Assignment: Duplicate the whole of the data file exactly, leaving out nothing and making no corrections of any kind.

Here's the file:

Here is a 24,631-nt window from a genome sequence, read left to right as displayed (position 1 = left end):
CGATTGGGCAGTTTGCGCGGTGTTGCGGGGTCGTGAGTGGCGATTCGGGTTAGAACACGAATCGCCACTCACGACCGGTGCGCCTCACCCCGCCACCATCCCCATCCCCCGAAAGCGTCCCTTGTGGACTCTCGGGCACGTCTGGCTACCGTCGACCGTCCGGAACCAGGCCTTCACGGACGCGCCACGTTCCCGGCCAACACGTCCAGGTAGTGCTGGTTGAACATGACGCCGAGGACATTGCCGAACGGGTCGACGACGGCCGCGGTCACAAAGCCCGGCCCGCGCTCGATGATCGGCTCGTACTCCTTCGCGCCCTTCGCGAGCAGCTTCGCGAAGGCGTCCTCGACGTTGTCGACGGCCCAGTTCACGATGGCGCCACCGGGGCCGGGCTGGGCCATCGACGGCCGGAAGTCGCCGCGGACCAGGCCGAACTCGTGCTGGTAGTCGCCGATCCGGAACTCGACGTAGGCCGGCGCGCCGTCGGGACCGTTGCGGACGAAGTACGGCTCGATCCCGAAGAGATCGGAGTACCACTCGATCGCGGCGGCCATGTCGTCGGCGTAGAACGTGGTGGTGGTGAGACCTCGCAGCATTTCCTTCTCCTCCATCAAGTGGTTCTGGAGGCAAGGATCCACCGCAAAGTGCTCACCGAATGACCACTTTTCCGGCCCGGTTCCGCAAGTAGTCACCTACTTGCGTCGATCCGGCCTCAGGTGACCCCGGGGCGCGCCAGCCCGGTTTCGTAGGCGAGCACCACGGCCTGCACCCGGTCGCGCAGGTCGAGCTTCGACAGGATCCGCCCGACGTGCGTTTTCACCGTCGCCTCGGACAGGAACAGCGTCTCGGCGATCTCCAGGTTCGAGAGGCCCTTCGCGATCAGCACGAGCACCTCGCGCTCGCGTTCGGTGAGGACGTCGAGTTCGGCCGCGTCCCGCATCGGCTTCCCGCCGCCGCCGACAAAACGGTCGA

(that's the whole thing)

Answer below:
Here is a 24,631-nt window from a genome sequence, read left to right as displayed (position 1 = left end):
CGATTGGGCAGTTTGCGCGGTGTTGCGGGGTCGTGAGTGGCGATTCGGGTTAGAACACGAATCGCCACTCACGACCGGTGCGCCTCACCCCGCCACCATCCCCATCCCCCGAAAGCGTCCCTTGTGGACTCTCGGGCACGTCTGGCTACCGTCGACCGTCCGGAACCAGGCCTTCACGGACGCGCCACGTTCCCGGCCAACACGTCCAGGTAGTGCTGGTTGAACATGACGCCGAGGACATTGCCGAACGGGTCGACGACGGCCGCGGTCACAAAGCCCGGCCCGCGCTCGATGATCGGCTCGTACTCCTTCGCGCCCTTCGCGAGCAGCTTCGCGAAGGCGTCCTCGACGTTGTCGACGGCCCAGTTCACGATGGCGCCACCGGGGCCGGGCTGGGCCATCGACGGCCGGAAGTCGCCGCGGACCAGGCCGAACTCGTGCTGGTAGTCGCCGATCCGGAACTCGACGTAGGCCGGCGCGCCGTCGGGACCGTTGCGGACGAAGTACGGCTCGATCCCGAAGAGATCGGAGTACCACTCGATCGCGGCGGCCATGTCGTCGGCGTAGAACGTGGTGGTGGTGAGACCTCGCAGCATTTCCTTCTCCTCCATCAAGTGGTTCTGGAGGCAAGGATCCACCGCAAAGTGCTCACCGAATGACCACTTTTCCGGCCCGGTTCCGCAAGTAGTCACCTACTTGCGTCGATCCGGCCTCAGGTGACCCCGGGGCGCGCCAGCCCGGTTTCGTAGGCGAGCACCACGGCCTGCACCCGGTCGCGCAGGTCGAGCTTCGACAGGATCCGCCCGACGTGCGTTTTCACCGTCGCCTCGGACAGGAACAGCGTCTCGGCGATCTCCAGGTTCGAGAGGCCCTTCGCGATCAGCACGAGCACCTCGCGCTCGCGTTCGGTGAGGACGTCGAGTTCGGCCGCGTCCCGCATCGGCTTCCCGCCGCCGCCGACAAAACGGTCGA